We’re wrapping up our note taking unit in Academic Support and Study Skills. In the past two weeks, we have been practicing the skills we’ve learned by taking notes in our other classes, and we’ve reviewed two or three of those notes using this scoring guide. My message has been that practicing note taking in my class is a little like fishing in a swimming pool, while taking notes in other classes is like heading down to the river and going after some wild fish. I’ve enjoyed seeing all the interesting notes students have taken, and I’ve learned quite a few things myself. For example, some of your have found I Pad apps like Notability very useful, while others have had much more success using paper and pencil.
In the coming weeks, the focus for many students in both Academic Support and Study Skills will be on writing. (I say many and not all, because some students will be focusing on other things–like math–based on your particular learning needs.) Many of us will be practicing the skills used for writing a traditional ‘five paragraph essay’. Of course there is nothing magical about the number five, but many students benefit from a review of the old, ‘Introduction; reason/example 1; reason/example 2; reason/example 3; conclusion‘ format. There are many other ways to write essays of course, but the five paragraph essay is still widely used in many high schools and universities. Purdue University’s On-Line Writing Lab put it this way:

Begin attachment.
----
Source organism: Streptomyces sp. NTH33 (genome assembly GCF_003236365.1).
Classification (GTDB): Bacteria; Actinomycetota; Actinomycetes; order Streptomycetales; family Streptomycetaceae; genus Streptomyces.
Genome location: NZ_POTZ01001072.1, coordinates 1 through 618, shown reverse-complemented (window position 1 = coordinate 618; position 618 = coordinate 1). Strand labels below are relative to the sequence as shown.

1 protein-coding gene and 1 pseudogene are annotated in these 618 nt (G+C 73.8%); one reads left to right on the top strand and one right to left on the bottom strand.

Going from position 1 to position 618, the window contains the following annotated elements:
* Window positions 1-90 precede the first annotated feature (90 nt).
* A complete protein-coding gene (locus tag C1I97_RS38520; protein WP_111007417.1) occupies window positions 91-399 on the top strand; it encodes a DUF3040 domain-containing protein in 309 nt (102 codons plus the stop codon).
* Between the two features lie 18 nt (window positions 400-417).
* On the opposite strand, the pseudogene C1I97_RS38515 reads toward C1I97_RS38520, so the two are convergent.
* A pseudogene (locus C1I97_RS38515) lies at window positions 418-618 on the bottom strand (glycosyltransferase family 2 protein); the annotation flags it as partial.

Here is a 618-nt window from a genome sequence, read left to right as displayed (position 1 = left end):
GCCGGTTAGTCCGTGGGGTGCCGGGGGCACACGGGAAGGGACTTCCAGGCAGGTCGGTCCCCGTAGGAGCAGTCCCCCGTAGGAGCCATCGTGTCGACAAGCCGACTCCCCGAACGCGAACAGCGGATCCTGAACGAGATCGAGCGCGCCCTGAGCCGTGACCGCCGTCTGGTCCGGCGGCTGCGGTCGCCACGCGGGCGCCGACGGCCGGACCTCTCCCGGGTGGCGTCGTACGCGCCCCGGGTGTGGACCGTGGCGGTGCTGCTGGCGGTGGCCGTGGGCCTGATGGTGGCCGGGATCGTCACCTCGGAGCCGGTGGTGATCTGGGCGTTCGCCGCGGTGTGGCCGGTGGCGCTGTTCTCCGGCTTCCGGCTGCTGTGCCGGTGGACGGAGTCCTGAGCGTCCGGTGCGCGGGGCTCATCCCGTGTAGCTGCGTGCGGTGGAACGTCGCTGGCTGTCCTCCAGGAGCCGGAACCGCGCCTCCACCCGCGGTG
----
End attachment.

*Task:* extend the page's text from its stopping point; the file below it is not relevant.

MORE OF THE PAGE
A common method for writing an argumentative essay is the five-paragraph approach. This is, however, by no means the only formula for writing such essays. If it sounds straightforward, that is because it is; in fact, the method consists of (a) an introductory paragraph (b) three evidentiary body paragraphs that may include discussion of opposing views and (c) a conclusion…
We’ll be looking at what we can learn from that tried-and-true formula.
Eighth graders will be doing some of this along with some explicit mini-lessons to support them on their Population Project research paper. (There are a lot of good resources for Pop on the AES Pop blog, by the way. Look for those here.)